Experts Envision Solutions to the African Food Crisis

In Kenya, agricultural experts use low-tech methods to maximize yield and productivity. Photo GKI.

In Kenya, agricultural experts use low-tech methods to maximize yield and productivity. Photo GKI.

The Green Revolution saved billions of people on the brink of starvation. Yet, nearly 50 years later, 1 in 8 individuals in the world are still hungry. We know the right tools and technologies for maximizing agricultural productivity, so where is the missing link?

In Sub-Saharan Africa, the most food insecure region in the world, crop yields are actually sufficient to feed most of the population. However, from the moment crops are harvested until they—in theory—reach market, up to 50% are lost or spoiled.   This staggering waste carries high stakes for the food and nutritional security of millions of Africans. To mitigate post harvest loss in Africa, The Rockefeller Foundation created its Food Waste and Spoilage initiative. Through this initiative, the foundation seeks to ensure that two million African smallholder farmers have greater income and economic opportunities, improved resilience, and increased food and nutritional security through reduced post harvest loss in food crop value chains by 2020.

Named a Global Engagement Network Social Innovation Lab in November, 2013, the Global Knowledge Initiative (GKI) was chosen to facilitate this year-long, four-phase process that consists of: (1) framing the Food Waste and Spoilage Challenge as understood by a variety of agricultural value chain actors across the world, (2) assessing the resources available and needed globally to address the challenge, (3) envisioning possible solutions meriting further investigation, and (4) connecting key stakeholders and resources involved in bringing the highest potential solutions to scale.

Solutions Visioning participants built this strategy map to answer the question: How might we radically improve farm-level access to transparent, timely market information? Photo Credit: GKI.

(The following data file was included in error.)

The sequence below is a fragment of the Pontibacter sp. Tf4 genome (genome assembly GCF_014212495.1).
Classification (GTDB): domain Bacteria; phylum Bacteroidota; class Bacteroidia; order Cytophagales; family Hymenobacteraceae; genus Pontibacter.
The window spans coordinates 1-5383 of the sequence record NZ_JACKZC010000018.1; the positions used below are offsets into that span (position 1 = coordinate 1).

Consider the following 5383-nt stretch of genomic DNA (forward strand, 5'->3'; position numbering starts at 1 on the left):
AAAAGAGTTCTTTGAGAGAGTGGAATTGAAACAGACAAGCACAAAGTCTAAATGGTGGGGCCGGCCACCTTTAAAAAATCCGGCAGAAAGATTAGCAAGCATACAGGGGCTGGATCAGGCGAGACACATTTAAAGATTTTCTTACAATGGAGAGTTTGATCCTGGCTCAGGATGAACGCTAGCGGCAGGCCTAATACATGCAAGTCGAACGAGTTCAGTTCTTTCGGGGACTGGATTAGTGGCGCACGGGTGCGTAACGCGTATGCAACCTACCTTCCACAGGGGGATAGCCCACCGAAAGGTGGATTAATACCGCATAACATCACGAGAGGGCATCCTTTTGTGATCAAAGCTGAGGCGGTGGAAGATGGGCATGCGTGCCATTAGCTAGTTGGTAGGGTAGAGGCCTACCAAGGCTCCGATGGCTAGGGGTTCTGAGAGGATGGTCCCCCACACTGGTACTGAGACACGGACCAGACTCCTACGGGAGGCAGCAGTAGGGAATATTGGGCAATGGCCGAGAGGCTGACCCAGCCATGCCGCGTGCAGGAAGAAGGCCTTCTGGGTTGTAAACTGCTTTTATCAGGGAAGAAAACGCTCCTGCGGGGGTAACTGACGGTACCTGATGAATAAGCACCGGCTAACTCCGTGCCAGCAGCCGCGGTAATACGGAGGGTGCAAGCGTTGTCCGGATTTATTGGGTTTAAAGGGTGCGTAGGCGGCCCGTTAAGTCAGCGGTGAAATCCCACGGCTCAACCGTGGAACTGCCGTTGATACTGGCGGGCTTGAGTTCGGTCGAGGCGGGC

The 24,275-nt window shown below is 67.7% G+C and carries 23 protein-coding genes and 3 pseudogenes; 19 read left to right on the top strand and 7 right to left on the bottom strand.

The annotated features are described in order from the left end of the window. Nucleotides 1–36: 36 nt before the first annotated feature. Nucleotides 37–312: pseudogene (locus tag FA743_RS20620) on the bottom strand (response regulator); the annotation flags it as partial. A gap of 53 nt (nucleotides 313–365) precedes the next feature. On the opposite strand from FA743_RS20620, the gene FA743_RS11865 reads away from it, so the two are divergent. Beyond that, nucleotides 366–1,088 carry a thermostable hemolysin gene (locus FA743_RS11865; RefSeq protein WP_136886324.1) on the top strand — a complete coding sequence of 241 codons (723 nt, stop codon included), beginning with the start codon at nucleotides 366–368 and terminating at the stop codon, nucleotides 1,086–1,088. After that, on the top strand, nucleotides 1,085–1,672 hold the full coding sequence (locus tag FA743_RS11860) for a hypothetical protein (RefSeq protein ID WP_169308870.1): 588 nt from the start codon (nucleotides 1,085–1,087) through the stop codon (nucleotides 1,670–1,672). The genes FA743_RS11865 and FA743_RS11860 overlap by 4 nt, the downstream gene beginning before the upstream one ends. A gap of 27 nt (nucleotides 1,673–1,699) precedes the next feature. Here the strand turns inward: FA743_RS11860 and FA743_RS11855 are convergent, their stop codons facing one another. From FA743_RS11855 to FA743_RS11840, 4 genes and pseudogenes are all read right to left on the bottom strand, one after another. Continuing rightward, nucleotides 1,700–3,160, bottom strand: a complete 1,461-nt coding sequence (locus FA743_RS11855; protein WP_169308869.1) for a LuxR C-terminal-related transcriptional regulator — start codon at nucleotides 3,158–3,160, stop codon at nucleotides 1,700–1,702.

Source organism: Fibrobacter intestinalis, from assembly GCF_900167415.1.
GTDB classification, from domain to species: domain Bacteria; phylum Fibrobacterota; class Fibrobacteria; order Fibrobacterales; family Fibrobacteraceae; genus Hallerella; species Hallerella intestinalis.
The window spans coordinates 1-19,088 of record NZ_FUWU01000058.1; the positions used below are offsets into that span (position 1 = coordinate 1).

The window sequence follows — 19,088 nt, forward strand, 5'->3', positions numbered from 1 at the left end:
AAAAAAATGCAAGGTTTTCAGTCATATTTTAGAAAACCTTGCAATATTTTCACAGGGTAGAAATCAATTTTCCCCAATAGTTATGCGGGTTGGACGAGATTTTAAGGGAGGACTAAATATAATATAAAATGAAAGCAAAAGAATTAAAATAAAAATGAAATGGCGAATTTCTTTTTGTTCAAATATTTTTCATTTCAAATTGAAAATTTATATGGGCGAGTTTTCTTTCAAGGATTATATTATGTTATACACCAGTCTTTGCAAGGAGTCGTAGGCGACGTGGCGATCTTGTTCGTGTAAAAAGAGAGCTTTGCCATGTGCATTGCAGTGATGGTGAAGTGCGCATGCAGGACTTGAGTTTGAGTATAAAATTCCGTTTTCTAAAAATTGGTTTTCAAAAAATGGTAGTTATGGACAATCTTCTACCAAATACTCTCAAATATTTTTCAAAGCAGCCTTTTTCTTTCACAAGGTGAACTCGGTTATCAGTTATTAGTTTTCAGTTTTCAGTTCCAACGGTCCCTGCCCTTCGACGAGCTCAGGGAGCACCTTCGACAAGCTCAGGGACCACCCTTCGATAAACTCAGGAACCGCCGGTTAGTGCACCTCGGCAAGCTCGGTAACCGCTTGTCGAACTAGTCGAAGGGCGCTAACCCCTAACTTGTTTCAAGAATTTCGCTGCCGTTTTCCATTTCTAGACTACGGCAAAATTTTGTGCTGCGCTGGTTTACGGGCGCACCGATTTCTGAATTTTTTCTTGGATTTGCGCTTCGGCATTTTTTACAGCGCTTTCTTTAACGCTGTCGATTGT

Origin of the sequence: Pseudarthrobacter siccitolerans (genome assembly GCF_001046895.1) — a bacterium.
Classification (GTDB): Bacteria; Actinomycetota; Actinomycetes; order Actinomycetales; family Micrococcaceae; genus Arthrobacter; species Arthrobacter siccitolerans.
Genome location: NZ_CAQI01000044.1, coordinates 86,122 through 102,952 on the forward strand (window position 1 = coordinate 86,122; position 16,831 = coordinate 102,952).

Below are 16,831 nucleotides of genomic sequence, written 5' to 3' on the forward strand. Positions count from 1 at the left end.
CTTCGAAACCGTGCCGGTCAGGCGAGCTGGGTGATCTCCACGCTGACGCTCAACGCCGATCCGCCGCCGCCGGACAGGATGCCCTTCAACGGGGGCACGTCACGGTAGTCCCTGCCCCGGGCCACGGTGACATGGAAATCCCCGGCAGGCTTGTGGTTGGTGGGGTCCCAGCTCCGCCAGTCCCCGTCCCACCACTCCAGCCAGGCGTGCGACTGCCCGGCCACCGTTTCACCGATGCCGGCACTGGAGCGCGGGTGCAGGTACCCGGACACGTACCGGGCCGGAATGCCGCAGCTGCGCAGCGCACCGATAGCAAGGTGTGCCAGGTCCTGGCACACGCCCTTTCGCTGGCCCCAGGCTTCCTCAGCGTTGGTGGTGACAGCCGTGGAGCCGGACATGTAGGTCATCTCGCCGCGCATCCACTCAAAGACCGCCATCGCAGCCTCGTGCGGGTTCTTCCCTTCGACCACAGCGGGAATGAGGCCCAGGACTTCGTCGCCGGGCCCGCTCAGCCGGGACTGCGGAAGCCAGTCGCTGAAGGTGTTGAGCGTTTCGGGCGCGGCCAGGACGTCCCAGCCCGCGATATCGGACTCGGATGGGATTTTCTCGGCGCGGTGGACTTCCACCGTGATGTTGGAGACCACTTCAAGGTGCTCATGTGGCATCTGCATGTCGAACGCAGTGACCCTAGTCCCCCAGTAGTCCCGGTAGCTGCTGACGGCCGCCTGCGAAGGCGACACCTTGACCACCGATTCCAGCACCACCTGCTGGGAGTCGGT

Solutions Visioning participants built this strategy map to answer the question: How might we radically improve farm-level access to transparent, timely market information? Photo Credit: GKI.

GKI completed phases one and two with the input and expertise of a diverse set of agriculture value chain stakeholders. From November, 2013 until January, 2014, GKI undertook a six country wide problem framing exercise to map opportunities and barriers to reducing post harvest loss in Africa. Then, from among the opportunities prioritized by participating experts, GKI identified ten opportunities warranting further investigation. In phase three of this process, GKI held a “Solutions Visioning” high-level workshop that brought together a diverse group of participants hailing from a variety of sectors including Africa-based exporters, global standards companies, local-level non-profit organizations, foundations, consulting firms, financial institutions, and more. Set against the backdrop of the International Food and Agribusiness Management Association and Corporate Council on Africa World Form 2014, in Cape Town, South Africa, these international experts put their heads together to come up with a number of truly innovative and integrated strategies to reducing post harvest food loss along the value chain. Focused on accessible financing mechanisms, improved distribution channels, better access to market information, and more, the workshop was a powerful incubator for solution design. 

At Solutions Visioning, agribusiness experts discuss potential indicators for measuring their strategy against target outcomes. Photo Credit: GKI.

At Solutions Visioning, agribusiness experts discuss potential indicators for measuring their strategy against target outcomes. Photo Credit: GKI.

For example, one group developed an innovative new twist to the Farmer-Based Organization: FBO 2.0.  Specifically focused on boosting the selling power and market access of FBOs, this group proposed a new professionalized model that would include a Production Manager, Steering Committee, and Sales Manager.  Moreover, the FBO 2.0 would hire traders / middlemen, capitalizing on resources that are usually exogenous to the system.  Serving as a dynamic agro-industry, the FBO 2.0 would fill a critical gap by connecting smallholder farmers to market.

To learn more about these exciting strategies, please read the Solutions Visioning After Action Report. Additionally, stay tuned to learn more about how these tools and approaches will influence the fourth and final phase of the innovation lab: the Collaboration Colloquium.

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